In the second validation test, participants were requested to make explicit evaluations of the generated images using Likert-type rating scales on the relevant categories (e.g. how old do you find the face in the picture on a scale from 1 to 5; see Supplementary Figure S4 for a screenshot of the validation test). The images generated based on the positive model were rated on average 4.61 (± 0.37), negatives 1.09 (± 0.14) and random 2.95 (± 0.13). To statistically test the results, a repeated measures ANOVA with task (blond, dark-haired, male, female, young, old, smiling, not-smiling) and generative model output (negative, random, positive) on the average ratings of the generated images was conducted. This showed significant effects of the generative model output, F (7, 203) = 1216.37, MSE = 0.61, p < 0.0001, eta-sq = 0.83. As shown in Fig. 3 (bottom right), the effect was very strong, with negative (M = 1.09, SE = 0.04) and positive (M = 4.61, SE = 0.04) feedback models performing near floor and ceiling respectively. There was also a significant effect of task, F (7, 203) = 8.84, MSE = 0.33, p < 0.0001, eta-sq = 0.01, showing generally slightly higher ratings on the dark-haired evaluations, and lowest on the no-smile ones. Finally, the interaction was also significant, F (14, 406) = 8.35, MSE = 0.34, p < 0.0001, eta-sq = 0.02, with differences between positive and random models being smaller for the young and no-smiling tasks, and larger for blond and male tasks.

Discussion

We introduced neuroadaptive generative modelling as an approach to generate images matching perceptual categories by adapting a neural network model to brain signals. To the best of our knowledge, this is the first study to use neural activity to adapt a generative computer model and produce new information matching a human operator’s intention. Previous attempts in neuroadaptive brain–computer interfaces5,26 already take advantage of designing goal-oriented control of a computer system by loosely relying on natural reactions to perception. While impressive, neuroadaptive BCIs have been successful only in narrowly constrained tasks, such as for two-dimensional control of cursor movements5. To our knowledge, such BCIs have not been utilized to generate sophisticated digital information, such as images matching human expectations.

An advantage of neuroadaptive generative modelling is that it enables reactions evoked by natural stimuli to be mapped to complex features learned by a generative model without repeating the same stimuli or requiring the operator to perform artificial imagery tasks. Instead, the stimuli are represented by latent vectors and machine-learning can be used to update a vector representing the operator’s intention using the latent feature space. The approach allows to probe the operator’s responses to very high-dimensional latent vectors in a way that the resulting changes in the features can easily be parsed by the operator. Thus, the approach is not limited to a pre-defined set of commands, but updating a model of the operators intention over a generative model allows focusing on any visual features producable from the generative model.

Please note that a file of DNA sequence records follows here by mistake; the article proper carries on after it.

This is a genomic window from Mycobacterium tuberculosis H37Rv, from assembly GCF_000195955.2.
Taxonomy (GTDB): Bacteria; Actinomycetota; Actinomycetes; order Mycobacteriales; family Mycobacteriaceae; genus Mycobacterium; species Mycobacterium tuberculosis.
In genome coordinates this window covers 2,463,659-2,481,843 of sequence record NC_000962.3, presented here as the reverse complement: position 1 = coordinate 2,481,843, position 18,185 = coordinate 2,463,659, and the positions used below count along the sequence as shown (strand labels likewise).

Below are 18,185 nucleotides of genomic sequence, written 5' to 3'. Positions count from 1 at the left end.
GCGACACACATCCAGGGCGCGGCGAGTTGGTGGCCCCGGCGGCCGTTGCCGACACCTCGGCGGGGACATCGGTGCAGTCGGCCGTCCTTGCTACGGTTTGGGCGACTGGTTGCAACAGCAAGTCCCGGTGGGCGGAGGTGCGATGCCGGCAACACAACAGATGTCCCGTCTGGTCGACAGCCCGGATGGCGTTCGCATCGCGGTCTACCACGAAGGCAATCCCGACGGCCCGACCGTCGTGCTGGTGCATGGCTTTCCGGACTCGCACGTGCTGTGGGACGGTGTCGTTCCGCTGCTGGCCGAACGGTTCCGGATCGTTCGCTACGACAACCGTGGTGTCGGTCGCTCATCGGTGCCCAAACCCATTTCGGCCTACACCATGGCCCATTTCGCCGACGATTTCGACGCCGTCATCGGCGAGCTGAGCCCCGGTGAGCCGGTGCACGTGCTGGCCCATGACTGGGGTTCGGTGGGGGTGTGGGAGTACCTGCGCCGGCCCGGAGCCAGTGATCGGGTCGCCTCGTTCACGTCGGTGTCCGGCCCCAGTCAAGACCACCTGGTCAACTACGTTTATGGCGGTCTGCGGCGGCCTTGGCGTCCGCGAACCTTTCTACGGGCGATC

Our experiment provided strong evidence that neuroadaptive modelling is highly effective in generating previously non-existing information matching the human operator’s intended perceptual categories. The resulting images achieved nearly perfect agreement between the neuroadaptive generative modelling output and post-experiment human judgement and were shown to significantly outperform random and a generative processes with negative feedback by a large margin. While, presently, the studied visual features were purposefully straightforward (such as gender, hair color, age, and smile) and in a relatively restricted domain (human faces), the results show that the neuroadaptive generative modelling paradigm can be used to gather information on highly complex, subjective concepts, such as specific facial features.

When devising a neuroadaptive generative model, one should take in to account the bias introduced by the selected generative model. By design, the generative model produces samples whose feature distribution corresponds to that in its training set. For instance, the current model was trained with celebrity data, relatively overrepresenting smiling faces. This bias in the model may explain the variance in performance across tasks; the ‘no smile’ task had a lower accuracy than the ‘smile’ task. Alternatively, the differences in performance can be explained by the subjective perception of facial features, such as what constitutes a smile.

Due to the selection of tasks, some of the features in the mental target visualisations could be explained by lower-level features found in the images, such as the difference in luminance between the blond/dark-haired tasks. This underlines an important feature of the neuroadaptive generative model: although on average, the results show the largest differences in the P300 potential, the machine learning uses all available signal features that are useful for the task. Thus, for example, very early potentials such as the P100 and N1 may detect relative luminance levels while the face-sensitive N170 potential can reliably detect facial features27,28. The N170 is also known to be amplified with expressions such as smiles29, and occurs even in the absence of conscious perception30. For such features, the neuroadaptive model could theoretically predict mental categorisation without placing any cognitive demands on the operator. However, detecting a more complex visual feature, such as perceived gender or age, may require the full processing as indexed by the P300.